Summer and Spirituality: Uplifting Those Who Live Alone

By Gwenn Voelckers

The anticipation of warm summer evenings. New growth. Budding possibilities. What better time to seize the moment and make vital changes — especially those healthy transformations we vowed to undertake six months ago on Jan. 1.

Did you make New Year’s resolutions? Did you write them down?

I know I did, but they now appear on the horizon as a distant memory.

If you agree with me that June just might be the month to begin your self-improvement quest, I have a suggestion for your summer “to do” list: Renew your spirit.

I say this because, almost without exception, the women and men I’ve met who have successfully found their way after a divorce or the death of a spouse have been bolstered by a healthy spiritual life. They regularly attend worship services, find comfort in prayer and hymns, and faithfully observe religious holidays.

Others march to a different drummer and nourish their spiritual life in private moments, listening to music, communing with nature, reading or writing or just sitting in quiet meditation.

However it’s expressed, my observations tell me that those who nurture their spiritual life fare better when challenged by life’s transitions. I consider them fortunate because they take time to renew their spirit, and in doing so, find the inner strength to navigate uncharted waters and to help others along the way.

Even when their own sense of self-worth is fragile or failing, I’ve seen devout divorcees and widows reach out to others with encouragement and prayer. Spiritually grounded, their empathy runs deep and their desire to support others is steadfast.

Last month, I heard from a woman whose husband abruptly left her and their two teenage children after 27 years of marriage. She was in shock and consumed with pain. She shared with me how comforting it would have been to hear from her minister and church friends, but they didn’t know her situation. She had stopped going to church. It had been years, and that spiritual touch-point had fallen by the wayside.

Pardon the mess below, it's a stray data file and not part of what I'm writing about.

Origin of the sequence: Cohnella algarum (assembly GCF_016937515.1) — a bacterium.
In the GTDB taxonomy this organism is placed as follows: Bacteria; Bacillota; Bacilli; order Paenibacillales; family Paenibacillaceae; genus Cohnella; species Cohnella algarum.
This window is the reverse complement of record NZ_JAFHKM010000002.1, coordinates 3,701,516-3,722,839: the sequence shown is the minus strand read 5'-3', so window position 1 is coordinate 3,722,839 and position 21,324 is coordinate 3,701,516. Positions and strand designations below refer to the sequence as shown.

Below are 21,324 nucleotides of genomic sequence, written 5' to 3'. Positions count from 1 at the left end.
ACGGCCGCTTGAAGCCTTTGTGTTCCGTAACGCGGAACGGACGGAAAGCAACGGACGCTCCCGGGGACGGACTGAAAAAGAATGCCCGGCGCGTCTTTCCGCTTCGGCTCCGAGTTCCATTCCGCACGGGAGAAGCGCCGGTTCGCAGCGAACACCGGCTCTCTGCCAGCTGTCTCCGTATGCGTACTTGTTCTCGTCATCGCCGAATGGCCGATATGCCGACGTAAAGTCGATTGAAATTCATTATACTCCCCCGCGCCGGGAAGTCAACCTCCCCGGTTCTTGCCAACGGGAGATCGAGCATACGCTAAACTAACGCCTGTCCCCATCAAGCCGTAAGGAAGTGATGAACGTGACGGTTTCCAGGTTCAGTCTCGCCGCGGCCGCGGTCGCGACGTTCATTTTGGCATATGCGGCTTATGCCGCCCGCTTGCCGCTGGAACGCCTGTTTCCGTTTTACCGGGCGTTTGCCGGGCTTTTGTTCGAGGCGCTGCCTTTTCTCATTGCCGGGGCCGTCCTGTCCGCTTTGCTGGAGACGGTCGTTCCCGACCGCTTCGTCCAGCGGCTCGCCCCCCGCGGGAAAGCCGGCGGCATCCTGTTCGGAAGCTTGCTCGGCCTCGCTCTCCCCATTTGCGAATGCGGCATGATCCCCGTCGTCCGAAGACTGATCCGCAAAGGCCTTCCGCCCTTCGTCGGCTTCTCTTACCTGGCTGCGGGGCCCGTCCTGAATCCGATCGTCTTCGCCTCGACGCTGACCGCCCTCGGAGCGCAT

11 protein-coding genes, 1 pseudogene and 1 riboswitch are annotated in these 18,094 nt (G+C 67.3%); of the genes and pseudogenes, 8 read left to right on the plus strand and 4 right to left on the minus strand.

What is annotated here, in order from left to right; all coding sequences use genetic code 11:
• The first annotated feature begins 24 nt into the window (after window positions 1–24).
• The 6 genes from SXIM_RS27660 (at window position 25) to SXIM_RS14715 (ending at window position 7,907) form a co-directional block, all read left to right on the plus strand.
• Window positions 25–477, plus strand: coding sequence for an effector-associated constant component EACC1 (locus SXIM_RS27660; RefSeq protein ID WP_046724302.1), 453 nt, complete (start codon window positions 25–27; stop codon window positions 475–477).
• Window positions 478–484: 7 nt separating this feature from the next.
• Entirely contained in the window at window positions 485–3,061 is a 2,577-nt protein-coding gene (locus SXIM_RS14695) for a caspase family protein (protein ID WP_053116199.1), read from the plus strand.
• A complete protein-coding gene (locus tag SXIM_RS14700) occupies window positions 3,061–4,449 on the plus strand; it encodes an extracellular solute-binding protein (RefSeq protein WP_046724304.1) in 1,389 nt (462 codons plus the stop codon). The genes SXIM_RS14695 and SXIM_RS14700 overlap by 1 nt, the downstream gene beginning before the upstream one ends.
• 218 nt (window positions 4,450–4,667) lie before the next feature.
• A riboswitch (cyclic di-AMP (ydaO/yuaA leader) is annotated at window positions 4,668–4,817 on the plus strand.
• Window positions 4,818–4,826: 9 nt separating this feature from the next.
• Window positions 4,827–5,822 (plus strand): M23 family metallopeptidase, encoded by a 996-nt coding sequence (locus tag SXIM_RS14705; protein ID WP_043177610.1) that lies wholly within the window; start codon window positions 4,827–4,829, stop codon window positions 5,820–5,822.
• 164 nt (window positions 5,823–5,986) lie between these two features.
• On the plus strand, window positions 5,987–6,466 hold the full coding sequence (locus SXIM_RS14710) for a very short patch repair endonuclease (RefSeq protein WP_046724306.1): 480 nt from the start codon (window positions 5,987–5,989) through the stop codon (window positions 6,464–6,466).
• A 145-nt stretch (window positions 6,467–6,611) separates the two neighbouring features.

Similarly, a neighbor of mine confided that he stopped going to temple after he lost his “bride” to lung cancer. Mad at the injustice of it all, he couldn’t bring himself to attend services without her. This led to years of isolation, during which he was overcome with loneliness. I wasn’t surprised when he talked of numbing his pain with alcohol.

My message to both was simple: Renew your spiritual connections.

It’s easy to imagine how difficult it might be to contact a minister, priest, rabbi or other spiritual adviser and ask for support after being absent from services for many years. But any religious congregation worthy of its mission will respond with open arms. A warm embrace is waiting for those who walk through the doors.

Likewise, if other doors beckon –if nature or poetry or yoga feed your soul — go forth and embrace those opportunities. My spiritual battery gets recharged when I take time out from my busy schedule to be still and mindful. My quiet time in an inspirational setting allows me to contemplate my most deeply held beliefs. I emerge grounded and motivated.

The power of a spiritual life is mighty. When you pursue your spiritual goals and teachings, life can be more manageable and your ability to cope with loss, loneliness and everyday struggles is strengthened.

No matter how you pursue a spiritual connection, I encourage you to make that connection or re-connection now. Today. An idea bigger than yourself, a set of convictions, and the company of people who share your beliefs can lead to a richer, more meaningful and peaceful existence. You do not have to go through life alone. And that is a godsend.

Gwenn Voelckers is the founder and facilitator of “Alone & Content” empowerment boot camps for women held throughout the year in Mendon. She is the author of “Alone and Content: Inspiring, empowering essays to help divorced and widowed women feel whole and complete on their own.” For information about her boot camp, to purchase her book, or invite her to speak call 585-624-7887, email gvoelckers@rochester.rr.com, or visit www.aloneandcontent.com

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